Monthly Archives: June 2012

Backstreet Boys – Black & Blue (2000)

Oh no. This is a shame.

Honesty is important. I love the Backstreet Boys. Maybe I don’t say it enough. I have nothing but sincere, deep-down true love for these five duders. They’ve all got handsome faces and nice voices that leap right out of their hearts and into ours. And they’ve sang so many songs that are good. Great, even. They’re an American pop institution, if you ask me. I mean it. I really do.

And 1999 was such a primo year for them. Oh, how proud I was. Millenium. “I Want It That Way.” Diamond album sales. Best selling record of the year. Huge tour. Most expensive music videos ever produced. Howie visits Lake Compounce for the first time. The biggest boy band to ever exist touring behind the archetypal boy band record. Band happy. Record label happy. Fans happy. Me happy. A big, beautiful, fuckable year as far as the Backstreets were concerned.

And so it continued into the new millennium (pun intended!!). By mid-2000, the Nick Carter Corral was riding higher than the highest high balloon. Millennium was still notching hits, with “The One” ripping TRL to shreds. Teen pop was a big as it would ever get. AJ wasn’t in rehab yet. Y2K didn’t destroy the world. Spritis were high.

But there had to be a follow-up. Of course there had to be! Gotta keep those young fans happy! Gotta keep ’em gyrating awkwardly at middle school dances! High expectations!

And there was no way the Backstreets could upset their fans. Of course not! America’s youth loved them so. Just summore sweet “I Want It That Way”-esque ballads, fellahs. That’s all you need! Maybe another dance-rocker like “Larger Than Life” and “Everybody (Backstreet’s Back)”? Sure. You guys can punch out groovers like those in your sleep. In a five-man coma. Please. Get Max Martin back in there, he knows what he’s doing. He’s your friend. Have Nick flip his hair back and push his whiny vocals to the forefront. Have Brian sing about God and his mom. Have AJ shake his finger at the camera in a music video while tantalizingly unbuttoning his blazer. Have Kevin grow out his mustache and sulk like a brooding angstghoul. Have Howie wash the dishes. You guys know the drill!

It should have all been so simple. It would have been. But then, there was *NSYNC.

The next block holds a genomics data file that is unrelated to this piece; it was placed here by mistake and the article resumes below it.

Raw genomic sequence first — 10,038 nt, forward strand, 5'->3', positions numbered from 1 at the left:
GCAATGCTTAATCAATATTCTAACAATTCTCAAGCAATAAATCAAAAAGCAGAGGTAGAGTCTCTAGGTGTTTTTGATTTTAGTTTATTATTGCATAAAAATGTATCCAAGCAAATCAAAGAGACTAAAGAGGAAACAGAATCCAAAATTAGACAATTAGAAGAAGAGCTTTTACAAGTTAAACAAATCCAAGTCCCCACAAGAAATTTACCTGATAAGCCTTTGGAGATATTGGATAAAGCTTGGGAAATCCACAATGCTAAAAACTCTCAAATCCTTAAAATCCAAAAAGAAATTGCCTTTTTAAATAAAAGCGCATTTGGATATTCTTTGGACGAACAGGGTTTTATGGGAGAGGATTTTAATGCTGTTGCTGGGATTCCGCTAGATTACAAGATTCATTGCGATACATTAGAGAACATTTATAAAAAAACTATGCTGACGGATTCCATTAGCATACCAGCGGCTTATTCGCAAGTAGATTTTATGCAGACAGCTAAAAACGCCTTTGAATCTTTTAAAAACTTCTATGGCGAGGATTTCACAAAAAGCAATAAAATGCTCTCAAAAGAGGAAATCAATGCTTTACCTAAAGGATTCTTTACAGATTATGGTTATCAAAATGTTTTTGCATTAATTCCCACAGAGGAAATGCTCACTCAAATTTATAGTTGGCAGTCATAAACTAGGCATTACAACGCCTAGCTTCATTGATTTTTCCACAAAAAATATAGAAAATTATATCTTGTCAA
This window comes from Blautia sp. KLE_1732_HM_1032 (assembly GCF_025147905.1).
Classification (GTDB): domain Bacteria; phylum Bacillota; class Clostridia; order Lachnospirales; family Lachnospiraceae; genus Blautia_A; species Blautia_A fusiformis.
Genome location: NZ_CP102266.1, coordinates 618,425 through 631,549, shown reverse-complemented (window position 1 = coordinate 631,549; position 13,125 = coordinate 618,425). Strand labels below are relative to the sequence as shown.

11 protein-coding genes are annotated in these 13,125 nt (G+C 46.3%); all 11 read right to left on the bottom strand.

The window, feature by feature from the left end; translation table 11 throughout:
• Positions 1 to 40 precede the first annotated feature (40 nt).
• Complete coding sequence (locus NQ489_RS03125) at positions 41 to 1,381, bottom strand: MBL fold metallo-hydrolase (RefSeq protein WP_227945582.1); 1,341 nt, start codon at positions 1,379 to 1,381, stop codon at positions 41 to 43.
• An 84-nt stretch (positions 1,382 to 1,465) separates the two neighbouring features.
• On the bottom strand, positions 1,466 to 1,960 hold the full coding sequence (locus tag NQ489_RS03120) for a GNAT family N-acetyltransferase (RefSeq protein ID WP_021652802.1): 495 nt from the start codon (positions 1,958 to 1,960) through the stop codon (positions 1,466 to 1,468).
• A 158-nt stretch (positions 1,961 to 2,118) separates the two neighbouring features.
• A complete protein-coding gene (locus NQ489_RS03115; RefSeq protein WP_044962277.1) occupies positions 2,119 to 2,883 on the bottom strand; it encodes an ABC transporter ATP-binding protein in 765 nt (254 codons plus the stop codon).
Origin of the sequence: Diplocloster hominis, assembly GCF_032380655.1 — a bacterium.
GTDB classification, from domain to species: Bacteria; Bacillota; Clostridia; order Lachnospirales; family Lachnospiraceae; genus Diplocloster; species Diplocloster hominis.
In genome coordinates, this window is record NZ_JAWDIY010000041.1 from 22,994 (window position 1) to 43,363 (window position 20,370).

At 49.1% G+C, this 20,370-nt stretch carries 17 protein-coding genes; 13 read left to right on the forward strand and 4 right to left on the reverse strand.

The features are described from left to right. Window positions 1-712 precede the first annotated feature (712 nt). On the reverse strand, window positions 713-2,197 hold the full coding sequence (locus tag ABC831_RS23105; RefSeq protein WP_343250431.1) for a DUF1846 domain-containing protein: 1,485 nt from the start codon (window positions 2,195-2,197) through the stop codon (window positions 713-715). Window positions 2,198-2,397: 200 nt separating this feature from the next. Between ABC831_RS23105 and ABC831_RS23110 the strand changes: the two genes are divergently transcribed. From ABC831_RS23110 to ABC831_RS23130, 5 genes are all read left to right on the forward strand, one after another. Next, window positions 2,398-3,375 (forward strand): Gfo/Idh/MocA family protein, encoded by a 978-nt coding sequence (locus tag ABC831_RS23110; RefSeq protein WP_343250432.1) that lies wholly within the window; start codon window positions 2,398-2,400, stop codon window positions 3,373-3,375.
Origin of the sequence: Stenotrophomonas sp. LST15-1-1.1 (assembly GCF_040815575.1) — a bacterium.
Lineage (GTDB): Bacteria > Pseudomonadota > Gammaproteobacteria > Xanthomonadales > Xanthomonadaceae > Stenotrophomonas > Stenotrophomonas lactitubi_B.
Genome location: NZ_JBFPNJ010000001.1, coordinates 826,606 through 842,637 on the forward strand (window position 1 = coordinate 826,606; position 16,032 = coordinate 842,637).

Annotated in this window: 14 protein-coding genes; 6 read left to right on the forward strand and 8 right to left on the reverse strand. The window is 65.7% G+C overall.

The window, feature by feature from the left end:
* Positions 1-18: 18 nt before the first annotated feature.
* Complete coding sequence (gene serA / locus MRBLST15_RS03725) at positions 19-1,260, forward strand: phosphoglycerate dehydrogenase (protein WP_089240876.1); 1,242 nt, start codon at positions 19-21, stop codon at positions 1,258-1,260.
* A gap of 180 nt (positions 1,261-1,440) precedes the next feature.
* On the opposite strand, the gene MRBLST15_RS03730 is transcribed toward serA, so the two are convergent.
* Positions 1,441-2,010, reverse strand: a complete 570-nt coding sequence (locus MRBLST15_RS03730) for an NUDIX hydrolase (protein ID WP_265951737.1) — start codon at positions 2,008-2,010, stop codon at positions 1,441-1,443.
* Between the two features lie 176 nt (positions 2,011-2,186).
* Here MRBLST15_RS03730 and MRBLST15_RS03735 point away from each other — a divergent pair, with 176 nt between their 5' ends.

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Robyn – My Truth (1999)

Gosh! Folks. Sometimes, I just don’t know.

Here are some things I don’t know. I don’t know why I was born and why I am a person who does things. I don’t know if God has a dad. I don’t know why anybody would drink orange juice with pulp because I don’t know why anybody would want stuff floating around in liquid they are putting into themselves. And I don’t know why not one single Robyn album was released in the United States of America between 1997 and 2008.

No clue. None. It’s a mystery! A mystery that I am struggling to solve. If you recall, Robyn’s 1995 debut Robyn Is Here hit the charts hard upon its 1997 American release, with two top ten Billboard singles and platinum record sales. That’s a million units sold, if you weren’t sure! A million is a large number! A thousand thousands! You know how one thousand of a thing is a lot of that thing? Imagine that thing in your head one thousand times, and then imagine that thousand a thousand times. That is how many Americans plunked down their good hot dollars to hear the sultry, smooth lite-R&B vibes of Robyn’s 1997 debut.

It’s a lot of people. A lot! At least twenty-six clown cars worth.

So how did Sony BMG capitalize on Robyn’s significant stateside success? Well, they did what ANYBODY would do, given the chance to make a lot of money: they entirely ignored her 1999 follow-up, My Truth, for absolutely no discernible reason. They then proceeded to never release another Robyn record in America ever again, eventually leading to Robyn ditching BMG in 2003 and starting her own label.

Cool! Good job, record exec dudes! You are all incredible, handsome people with big fat kissable brains. Your hatred of money and success is an inspiration to us all.

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